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Eurovision Singer in Racism Storm

The singer who will perform for Russia in Eurovision, Anastasia Prikhodko, ran into a media storm on Thursday after a video published on the Internet appeared to show her making racist comments.

Prikhodko won the right to represent Russia last Saturday, submitting a song that has a chorus in Ukrainian. She originally applied to represent Ukraine at Eurovision.

The video shows Prikhodko bickering with a fellow contestant on Channel One's talent show "Star Factory," which she won in 2007. "I don't like black people, Chinese people," she says. Asked why she was performing on a show whose producer, Konstantin Meladze, is an ethnic Georgian, she says, "A Georgian isn't racism, my dear, they are white, and those people are black."

Another "Star Factory" contestant, Kornelia Mango, who is mixed race, said in an interview published Thursday in Komsomolskaya Pravda that Prikhodko "often" made racist remarks.

Prikhodko denied that she espouses racist or ultranationalist views. "I was shocked by what I read on the Internet and in newspapers about myself and my brother," she said in a statement carried by Interfax.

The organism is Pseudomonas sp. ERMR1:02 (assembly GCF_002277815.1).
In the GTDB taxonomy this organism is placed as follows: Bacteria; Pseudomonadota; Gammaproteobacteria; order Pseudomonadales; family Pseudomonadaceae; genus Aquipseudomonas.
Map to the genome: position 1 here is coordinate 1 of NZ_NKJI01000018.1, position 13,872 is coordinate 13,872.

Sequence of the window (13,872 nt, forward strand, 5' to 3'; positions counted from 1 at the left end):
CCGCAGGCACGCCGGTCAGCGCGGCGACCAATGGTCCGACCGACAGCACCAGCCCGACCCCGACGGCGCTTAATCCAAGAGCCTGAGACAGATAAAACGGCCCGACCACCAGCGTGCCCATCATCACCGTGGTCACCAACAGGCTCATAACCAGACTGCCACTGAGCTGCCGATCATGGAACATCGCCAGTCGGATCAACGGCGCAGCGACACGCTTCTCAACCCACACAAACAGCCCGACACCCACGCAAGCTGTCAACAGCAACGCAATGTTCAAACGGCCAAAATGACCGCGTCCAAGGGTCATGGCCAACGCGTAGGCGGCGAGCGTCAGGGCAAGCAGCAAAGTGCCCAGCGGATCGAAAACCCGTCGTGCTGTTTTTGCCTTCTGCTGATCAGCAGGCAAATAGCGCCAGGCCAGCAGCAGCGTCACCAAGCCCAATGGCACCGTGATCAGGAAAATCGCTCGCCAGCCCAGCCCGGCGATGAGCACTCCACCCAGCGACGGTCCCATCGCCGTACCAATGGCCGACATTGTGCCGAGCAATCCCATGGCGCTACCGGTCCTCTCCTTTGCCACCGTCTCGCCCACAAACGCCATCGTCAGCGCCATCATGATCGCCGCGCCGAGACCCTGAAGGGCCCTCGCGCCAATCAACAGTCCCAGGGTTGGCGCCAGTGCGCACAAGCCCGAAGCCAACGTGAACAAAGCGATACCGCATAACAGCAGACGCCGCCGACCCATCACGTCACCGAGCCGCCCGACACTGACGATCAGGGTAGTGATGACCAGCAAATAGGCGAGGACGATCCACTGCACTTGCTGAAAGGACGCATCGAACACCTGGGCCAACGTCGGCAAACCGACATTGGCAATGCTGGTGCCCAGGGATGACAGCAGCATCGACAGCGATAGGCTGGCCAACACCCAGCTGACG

A photograph circulating on the Internet this week appears to show Prikhodko's brother, Nazar, wearing a red armband in a nationalist march. A caption says he is a member of the Ukrainian ultra-right organization Una-Unso. Nazar Prikhodko told RIA-Novosti that he had never been a member of the organization.

Anastasia Prikhodko conceded in the statement that she had made a "very nasty, incorrect remark" to Mango, which was not in the video, but said she instantly regretted it. "There was no racism in my head, only emotions that I didn't control."

She added that her best friend is Jewish and her grandfather was a Soviet soldier who liberated Berlin in World War II.

Meladze, who is Prikhodko's producer, said the notion that Prikhodko is a racist was "complete nonsense."

"The scandals around her are being blown up by people who are unhappy with Nastya's victory in the Russian final of Eurovision. They are trying to besmirch her name," Meladze told Interfax.

A spokeswoman for Meladze said he wouldn't make a further comment.

The Prikhodko story was featured on the front page of Komsomolskaya Pravda and Moskovsky Komsomolets tabloids on Thursday.

The controversy even reached the State Duma. Igor Lebedev, head of the nationalist Liberal Democratic Party's Duma faction, told a session that Prikhodko is "known for her far-right nationalist views" and called for fellow deputies to intervene. The motion was rejected.

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